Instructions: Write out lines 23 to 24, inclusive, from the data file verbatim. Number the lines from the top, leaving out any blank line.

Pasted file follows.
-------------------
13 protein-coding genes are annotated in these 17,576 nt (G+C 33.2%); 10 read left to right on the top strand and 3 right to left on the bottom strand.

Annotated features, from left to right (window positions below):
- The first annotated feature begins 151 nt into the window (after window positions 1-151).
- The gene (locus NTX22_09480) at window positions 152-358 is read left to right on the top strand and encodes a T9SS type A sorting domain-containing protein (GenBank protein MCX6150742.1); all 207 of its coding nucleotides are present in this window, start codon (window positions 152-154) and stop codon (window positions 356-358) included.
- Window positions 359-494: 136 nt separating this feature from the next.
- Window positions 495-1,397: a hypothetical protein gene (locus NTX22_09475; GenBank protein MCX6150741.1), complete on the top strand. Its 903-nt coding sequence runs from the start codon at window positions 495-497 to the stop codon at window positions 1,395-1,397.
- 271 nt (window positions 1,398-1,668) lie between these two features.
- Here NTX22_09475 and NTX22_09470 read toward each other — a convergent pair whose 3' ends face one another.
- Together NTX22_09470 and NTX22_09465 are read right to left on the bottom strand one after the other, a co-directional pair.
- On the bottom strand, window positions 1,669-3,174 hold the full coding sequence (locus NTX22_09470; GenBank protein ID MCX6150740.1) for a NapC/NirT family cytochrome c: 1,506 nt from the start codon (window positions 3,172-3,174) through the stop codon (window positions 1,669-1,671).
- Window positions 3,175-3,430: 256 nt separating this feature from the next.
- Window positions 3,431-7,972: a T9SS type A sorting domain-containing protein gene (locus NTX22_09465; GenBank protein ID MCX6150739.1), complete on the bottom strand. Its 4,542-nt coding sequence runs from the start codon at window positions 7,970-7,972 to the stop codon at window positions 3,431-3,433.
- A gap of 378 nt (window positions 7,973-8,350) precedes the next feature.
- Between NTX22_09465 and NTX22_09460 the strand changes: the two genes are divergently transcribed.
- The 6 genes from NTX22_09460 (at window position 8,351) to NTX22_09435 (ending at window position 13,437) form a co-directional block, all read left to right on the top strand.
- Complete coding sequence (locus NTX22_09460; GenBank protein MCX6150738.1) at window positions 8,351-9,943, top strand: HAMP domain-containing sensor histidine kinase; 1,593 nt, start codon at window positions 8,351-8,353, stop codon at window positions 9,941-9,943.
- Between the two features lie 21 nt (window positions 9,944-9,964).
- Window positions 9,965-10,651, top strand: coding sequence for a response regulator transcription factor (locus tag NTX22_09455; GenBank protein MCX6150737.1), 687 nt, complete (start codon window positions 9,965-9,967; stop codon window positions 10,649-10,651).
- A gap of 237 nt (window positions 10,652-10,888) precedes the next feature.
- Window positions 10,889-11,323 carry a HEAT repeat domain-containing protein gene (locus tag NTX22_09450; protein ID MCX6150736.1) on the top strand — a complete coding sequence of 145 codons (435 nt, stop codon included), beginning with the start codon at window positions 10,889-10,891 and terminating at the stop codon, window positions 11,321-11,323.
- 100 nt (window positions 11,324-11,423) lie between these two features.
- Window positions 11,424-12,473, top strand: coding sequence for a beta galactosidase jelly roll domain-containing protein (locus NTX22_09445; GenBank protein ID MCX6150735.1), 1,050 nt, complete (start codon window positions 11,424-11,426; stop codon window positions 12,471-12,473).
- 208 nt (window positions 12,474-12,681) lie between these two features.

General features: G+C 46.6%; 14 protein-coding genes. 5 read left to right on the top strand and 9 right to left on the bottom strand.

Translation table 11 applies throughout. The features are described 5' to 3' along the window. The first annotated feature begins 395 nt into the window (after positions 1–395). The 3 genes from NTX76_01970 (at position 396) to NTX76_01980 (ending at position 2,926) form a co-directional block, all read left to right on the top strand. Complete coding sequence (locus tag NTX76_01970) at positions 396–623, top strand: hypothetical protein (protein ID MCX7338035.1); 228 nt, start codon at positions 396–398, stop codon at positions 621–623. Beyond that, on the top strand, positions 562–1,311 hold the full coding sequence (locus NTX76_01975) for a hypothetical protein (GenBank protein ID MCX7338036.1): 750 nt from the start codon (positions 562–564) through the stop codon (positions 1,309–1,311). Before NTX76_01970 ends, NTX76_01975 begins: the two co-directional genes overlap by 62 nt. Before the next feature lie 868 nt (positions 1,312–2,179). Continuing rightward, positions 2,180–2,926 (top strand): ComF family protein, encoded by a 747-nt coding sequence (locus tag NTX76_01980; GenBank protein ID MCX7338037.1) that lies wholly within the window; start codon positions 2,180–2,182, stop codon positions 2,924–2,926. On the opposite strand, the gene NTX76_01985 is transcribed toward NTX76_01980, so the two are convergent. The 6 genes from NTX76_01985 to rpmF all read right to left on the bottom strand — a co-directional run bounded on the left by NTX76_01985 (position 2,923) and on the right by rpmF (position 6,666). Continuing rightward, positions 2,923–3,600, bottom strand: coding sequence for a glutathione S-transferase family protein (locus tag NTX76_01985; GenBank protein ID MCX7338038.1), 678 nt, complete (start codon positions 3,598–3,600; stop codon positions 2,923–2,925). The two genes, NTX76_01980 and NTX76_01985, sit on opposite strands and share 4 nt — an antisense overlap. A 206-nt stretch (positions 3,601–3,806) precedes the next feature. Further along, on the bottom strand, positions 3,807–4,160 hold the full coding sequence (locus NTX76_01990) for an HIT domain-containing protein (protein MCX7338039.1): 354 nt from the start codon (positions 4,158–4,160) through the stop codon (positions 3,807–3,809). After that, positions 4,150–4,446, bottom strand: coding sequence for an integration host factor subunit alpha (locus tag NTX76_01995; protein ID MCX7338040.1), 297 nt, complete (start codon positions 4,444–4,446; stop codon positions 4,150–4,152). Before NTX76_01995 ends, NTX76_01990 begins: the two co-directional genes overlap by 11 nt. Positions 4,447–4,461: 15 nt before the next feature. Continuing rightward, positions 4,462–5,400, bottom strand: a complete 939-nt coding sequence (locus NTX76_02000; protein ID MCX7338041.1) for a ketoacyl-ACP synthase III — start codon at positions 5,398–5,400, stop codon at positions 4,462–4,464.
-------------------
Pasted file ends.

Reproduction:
- 208 nt (window positions 12,474-12,681) lie between these two features.

General features: G+C 46.6%; 14 protein-coding genes. 5 read left to right on the top strand and 9 right to left on the bottom strand.